Tuesday, August 31, 2010

Murfreesboro Mosque

The resistance to the expansion of a Islamic community center in Murfreesboro is turning more sinister and has gained more national attention accordingly. During the weekend someone set fire to construction equipment outside the center and fired shots in its vicinity. Last night, members of the community held a candlelight vigil in response, which, too was challenged by anti-mosque protesters.

Mosque opponents have reached a particular critical mass in our culture: Daily Show interviews.

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Skip to about half-way for the Murfreesboro part (although the rest is funny enough to watch, too-- but it's about the NYC controversy). The comments of the anti-mosque leader are obviously disturbing, even just for the simple reason that reveals there are adults out there who don't know what I used to tell my students every semester: you can't trust everything you google. It's easy to laugh at these kinds of folks. At the level of serious commentary, it's also easy to dismiss them a part of an anxiety-ridden majority that is slowly seeing its dominance melt away and is digging in its heels.

I don't think either is particularly useful in getting at the heart of the matter, or in answering the question of "why middle Tennessee?" Having lived in the Volunteer State for a time and having thought about this kind of activity as a historian, here are my impressions.

As a preamble: I spent a weekend in Murfreesboro when UVa played at Middle Tennessee State for some strange reason several football seasons ago (and a game we really should have lost...but anway...). It's not worth a return trip.

With that out of the way, the fire at the mosque was not terrorism: it was vigilantism. By that, I mean it was an example of extra-legal enforcement of the community's cultural norms where the rule of law traditionally failed. The board that approved the expansion would have no constitutional leg to stand on to oppose it, so the arsonists are defending the community through alternative means. This kind of stuff used to happen quite a lot and for a variety of reasons in the early 20th century. The gunfire is terrorism, in that it is designed to cow the Muslim community into submission.

I raise this distinction because how people think about their local community are the most useful way to understand these incidents. This perspective is important because this episode is not as cut-and-dried as reactionary yokels vs. new immigrants with a strange faith. For example, I had assumed myself that Murfreesboro was in Marsha Blackburn's Congressional district. It's not. It's in Al Gore's old district and hasn't had a Republican represent it in Congress since 1983. But it does have lots and lots of churches.

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When I lived in Memphis one of the first things people would ask in a dinner party situation was where I went to church. It was usually the second question, right after where in town we lived, and was only asked if the conversation survived the revelation that we resided in the middle of downtown -- a concept so alien and undesirable to most native Memphians that it usually halted any desire for further interaction. The religion question, of course, was no less awkward because I haven't been a church attendant since middle school. People would often then invite us to attend their church, assuming that we just hadn't found one we liked. While for me that was true in a way, the invitation was a way to be neighborly and not nosy. More than half of Tennesseans are evangelical Christians, and more than 7 out of 10 told the Pew Research Center's survey efforts that religion was "very important" in their lives. What this meant was less about religious dogma and more about community. Church was the center of most people's social lives and most of the lives of the friends I made there. Every year "in church" finished first in the free newspaper's best-of poll for best place for singles to meet.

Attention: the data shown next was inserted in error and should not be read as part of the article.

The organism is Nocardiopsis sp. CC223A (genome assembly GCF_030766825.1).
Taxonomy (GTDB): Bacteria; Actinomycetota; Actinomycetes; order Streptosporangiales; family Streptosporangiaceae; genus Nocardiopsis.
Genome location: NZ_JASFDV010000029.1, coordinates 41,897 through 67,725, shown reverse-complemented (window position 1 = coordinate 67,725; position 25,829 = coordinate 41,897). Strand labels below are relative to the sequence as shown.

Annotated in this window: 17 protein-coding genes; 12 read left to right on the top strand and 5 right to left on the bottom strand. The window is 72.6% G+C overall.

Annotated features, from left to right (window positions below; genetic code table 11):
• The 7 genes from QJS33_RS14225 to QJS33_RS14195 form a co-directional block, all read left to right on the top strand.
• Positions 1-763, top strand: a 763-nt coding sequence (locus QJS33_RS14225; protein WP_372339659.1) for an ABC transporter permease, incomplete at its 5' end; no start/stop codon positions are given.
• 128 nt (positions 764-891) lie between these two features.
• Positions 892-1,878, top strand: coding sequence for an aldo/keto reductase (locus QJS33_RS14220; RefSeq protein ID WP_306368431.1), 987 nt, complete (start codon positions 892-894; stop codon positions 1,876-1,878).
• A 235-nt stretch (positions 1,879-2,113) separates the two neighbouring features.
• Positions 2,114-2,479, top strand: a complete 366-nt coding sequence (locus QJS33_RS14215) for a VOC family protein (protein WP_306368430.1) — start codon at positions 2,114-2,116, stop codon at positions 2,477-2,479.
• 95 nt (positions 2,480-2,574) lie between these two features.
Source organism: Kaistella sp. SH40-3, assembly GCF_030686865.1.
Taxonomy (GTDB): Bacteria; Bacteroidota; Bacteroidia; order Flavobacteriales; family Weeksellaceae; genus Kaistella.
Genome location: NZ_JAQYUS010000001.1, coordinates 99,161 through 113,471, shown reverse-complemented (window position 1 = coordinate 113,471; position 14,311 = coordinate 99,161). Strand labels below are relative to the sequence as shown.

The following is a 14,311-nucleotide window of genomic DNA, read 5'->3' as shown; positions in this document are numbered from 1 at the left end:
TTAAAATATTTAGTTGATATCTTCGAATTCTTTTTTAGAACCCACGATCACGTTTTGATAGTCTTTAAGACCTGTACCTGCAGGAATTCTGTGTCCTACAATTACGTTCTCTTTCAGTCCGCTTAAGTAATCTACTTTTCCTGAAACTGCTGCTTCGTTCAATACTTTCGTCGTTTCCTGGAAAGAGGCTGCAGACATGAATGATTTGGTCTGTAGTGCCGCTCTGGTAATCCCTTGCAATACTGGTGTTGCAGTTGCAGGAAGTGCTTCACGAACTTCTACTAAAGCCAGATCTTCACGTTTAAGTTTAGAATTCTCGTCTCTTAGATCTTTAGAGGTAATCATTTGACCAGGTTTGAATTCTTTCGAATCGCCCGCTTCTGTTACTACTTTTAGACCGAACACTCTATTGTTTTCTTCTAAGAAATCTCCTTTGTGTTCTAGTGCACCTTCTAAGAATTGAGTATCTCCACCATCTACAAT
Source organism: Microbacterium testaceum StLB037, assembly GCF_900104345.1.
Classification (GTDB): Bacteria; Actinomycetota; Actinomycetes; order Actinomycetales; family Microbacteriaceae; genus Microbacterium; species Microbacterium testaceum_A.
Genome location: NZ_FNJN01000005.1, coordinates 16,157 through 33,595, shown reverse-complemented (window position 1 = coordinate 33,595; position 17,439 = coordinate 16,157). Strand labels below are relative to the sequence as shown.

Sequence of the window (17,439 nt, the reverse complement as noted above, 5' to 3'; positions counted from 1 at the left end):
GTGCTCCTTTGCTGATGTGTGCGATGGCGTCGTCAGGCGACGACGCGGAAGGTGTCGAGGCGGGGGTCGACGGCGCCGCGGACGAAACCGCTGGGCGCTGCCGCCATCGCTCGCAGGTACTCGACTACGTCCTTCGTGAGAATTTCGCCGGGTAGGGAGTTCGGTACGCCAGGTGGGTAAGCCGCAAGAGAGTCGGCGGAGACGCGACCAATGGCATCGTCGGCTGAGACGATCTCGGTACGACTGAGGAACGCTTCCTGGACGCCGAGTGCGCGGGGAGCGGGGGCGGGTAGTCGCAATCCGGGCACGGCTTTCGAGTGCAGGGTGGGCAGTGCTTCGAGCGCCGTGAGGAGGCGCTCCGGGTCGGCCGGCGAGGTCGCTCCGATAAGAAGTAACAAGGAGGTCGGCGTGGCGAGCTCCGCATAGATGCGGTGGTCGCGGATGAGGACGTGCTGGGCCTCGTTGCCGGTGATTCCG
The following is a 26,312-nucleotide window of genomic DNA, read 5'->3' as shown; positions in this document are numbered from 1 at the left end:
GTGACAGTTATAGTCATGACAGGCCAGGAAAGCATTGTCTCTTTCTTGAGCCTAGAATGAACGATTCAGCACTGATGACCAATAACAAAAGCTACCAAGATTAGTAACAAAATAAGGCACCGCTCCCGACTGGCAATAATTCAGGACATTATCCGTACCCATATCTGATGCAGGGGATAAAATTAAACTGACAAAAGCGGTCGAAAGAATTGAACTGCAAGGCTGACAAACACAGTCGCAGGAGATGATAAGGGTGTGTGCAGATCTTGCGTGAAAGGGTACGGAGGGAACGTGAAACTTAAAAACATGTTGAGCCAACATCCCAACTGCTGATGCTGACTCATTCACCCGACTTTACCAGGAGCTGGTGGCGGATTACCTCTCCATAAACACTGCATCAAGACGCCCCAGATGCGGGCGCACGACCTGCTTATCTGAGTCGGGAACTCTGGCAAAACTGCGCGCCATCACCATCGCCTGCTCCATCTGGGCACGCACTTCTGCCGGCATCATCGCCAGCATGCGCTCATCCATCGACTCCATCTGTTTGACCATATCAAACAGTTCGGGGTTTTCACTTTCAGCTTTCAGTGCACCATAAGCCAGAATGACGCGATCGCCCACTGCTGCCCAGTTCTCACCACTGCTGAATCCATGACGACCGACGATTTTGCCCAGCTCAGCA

Memphis at least is a pretty big city with other stuff to do. In Murfreesboro, church is probably all that more central as a social outlet a center of community life. Church membership is also socially isolating. So people who oppose the Muslim community center's expansion understand one part of its desires -- to continue to have the faith community be central to its members' lives. But they have no idea what actually goes on within that community. While they probably have an idea what the Episcopalians down the street are up to, they have to use the google machine to understand anything at all about Islam. Understanding their own church as an insular community with shared beliefs they see the Muslim community in the same way, but believe it subscribes to a single, radical form of Islam that dominates the entire religion.

This kind of scenario is exactly why those of us who rejected the language of a "global war on terror" did so: it leveled differences within an enormously complicated faith tradition and makes the local struggle the equivalent of the worldwide one. People in Murfreesboro think they're fighting jihadis like the Marines in Kandahar. Of course, those not actively resisting mosques see it another way: as a debate between the tolerant and the intolerant. But the protesters in Tennessee or elsewhere do not think they are fighting for intolerance, and elevating the conversation to the level of civil liberties is really a waste of time.

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